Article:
Monica Reynoso graduated from Humboldt State University in the spring of 2014. She wishes to become a great writer and activist for undocumented persons in the United States. Her interests include law, film, and running. What Monica hopes to accomplish one day is overall be a good person. She hopes to move her career one day to write screen plays and novels.
You’re at your first party as a college student. You have seen movies on scenarios like this, the music is playing, and everybody is having a good time, and let’s not forgets all the attractive people that you see in class finally in one place. For some reason though, you feel unsettled because of one little liquid substance that makes you question everything about yourself. Alcohol. Clearly this is a rite of passage moment where you grab the drink, chug it down and wait for everyone to crowd surf you screaming your name! But your different, your family never kept alcohol in your house and you have always seen it ruin lives of loved ones who eventually became addicted to it. So what do you do?
College is the time and place where a majority of people become social drinkers and it becomes a casual entity that is present at every extracurricular activity. Why? It just is. Does that mean you have to take part of it? Or are sworn off to the priesthood or nunnery right away if you don’t? Good news you don’t have to do any of them at least that’s what I experienced. As the only daughter of five boys I was very sheltered and was not allowed to go out until my senior year of high school. If I was to go out you better believe there was not any alcohol on an outing. My experience at a party scene was not bad but it was not good either.
I was approached at my first party, freshman year and asked the same old question by the host “do you want a drink?” I replied casually “no thank you.” It had seemed as the music abruptly came to a halt and everyone was staring at me as though I just revealed that I have the plague. At first I got a lot of laughs, that I was a good girl and that I shouldn’t had come to a party if I was not going to drink. All night, that had become the topic of conversation. Needless to say I felt very defeated when I returned home from my first college party. I even went on to think about wanting to compromise what I believed in. I promised myself the next time I went out I would have just one drink.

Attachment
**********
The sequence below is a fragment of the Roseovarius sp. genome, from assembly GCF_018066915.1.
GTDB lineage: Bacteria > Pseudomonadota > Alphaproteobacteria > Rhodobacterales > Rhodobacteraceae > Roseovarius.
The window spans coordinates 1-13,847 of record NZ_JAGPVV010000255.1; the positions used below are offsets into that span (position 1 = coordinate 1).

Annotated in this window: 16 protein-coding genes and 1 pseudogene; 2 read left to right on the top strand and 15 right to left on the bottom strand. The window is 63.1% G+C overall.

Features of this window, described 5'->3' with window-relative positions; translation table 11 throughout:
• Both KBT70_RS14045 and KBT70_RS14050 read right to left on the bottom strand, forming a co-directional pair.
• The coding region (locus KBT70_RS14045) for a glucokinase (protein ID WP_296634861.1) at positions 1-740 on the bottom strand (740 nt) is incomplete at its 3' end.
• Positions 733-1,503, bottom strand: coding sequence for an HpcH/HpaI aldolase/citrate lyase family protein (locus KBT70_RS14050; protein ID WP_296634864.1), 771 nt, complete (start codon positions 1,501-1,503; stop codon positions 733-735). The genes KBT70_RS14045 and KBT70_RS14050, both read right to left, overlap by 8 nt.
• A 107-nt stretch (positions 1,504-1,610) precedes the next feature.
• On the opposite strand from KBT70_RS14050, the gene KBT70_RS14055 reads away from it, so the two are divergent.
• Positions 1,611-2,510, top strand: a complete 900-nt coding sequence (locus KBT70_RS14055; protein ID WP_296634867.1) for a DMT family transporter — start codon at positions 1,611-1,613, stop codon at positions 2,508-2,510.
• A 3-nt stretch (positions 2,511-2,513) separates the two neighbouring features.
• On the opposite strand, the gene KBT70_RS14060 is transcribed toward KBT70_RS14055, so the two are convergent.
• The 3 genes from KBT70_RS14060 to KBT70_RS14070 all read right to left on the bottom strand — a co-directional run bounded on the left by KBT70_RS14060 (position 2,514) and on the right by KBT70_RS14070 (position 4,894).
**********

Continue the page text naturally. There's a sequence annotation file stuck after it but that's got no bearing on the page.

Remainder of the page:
The next time I went out I was nervous, I was going out with the same group of people and I was set to have my first drink. When I walked in and I greeted everyone those five little words all of a sudden where asked by the host yet again. “Do you want a drink?” I suddenly go into a sweat; every reply that I had practiced alone casually just went away in a millisecond. I think of my mother, of my little cousins, what they would think of me. I then go into the future and see myself with no teeth and chugging a 40 out of a paper bag. I then just blurt out “No thanks.” The host then looks and says “Okay.” Okay? Okay?! Was it not you that made me challenge my own beliefs and scrutinized me to a point that I even thought of getting crazy wasted?!
I was confused and didn’t understand, as the party went on though I started to forget and I started having a good time. I forgot about the pressure, I swayed and fist pumped to the music. As the night ended I left feeling more proud of myself than ever, proud to the fact that I thought that moment could have been featured an Anti-drug commercial.
The point of the story is that no matter what kind of situation you’re in, in which you are pressured to do something you’re not comfortable with, don’t. At the end of the day those people who pressure you will either forget who you are, or they do not care about your own mental, physical being as a whole. I say mental because you have to go home with yourself at the night, you are the one that has to live with the decision for the rest of your life. Now I am not saying that I reframed from drinking all together ,let’s cut to my 21st birthday , that was an event that I won’t forget , but I refrained for it until I was ready and in a good place to not go over the edge. The question that’s left is, are you ready?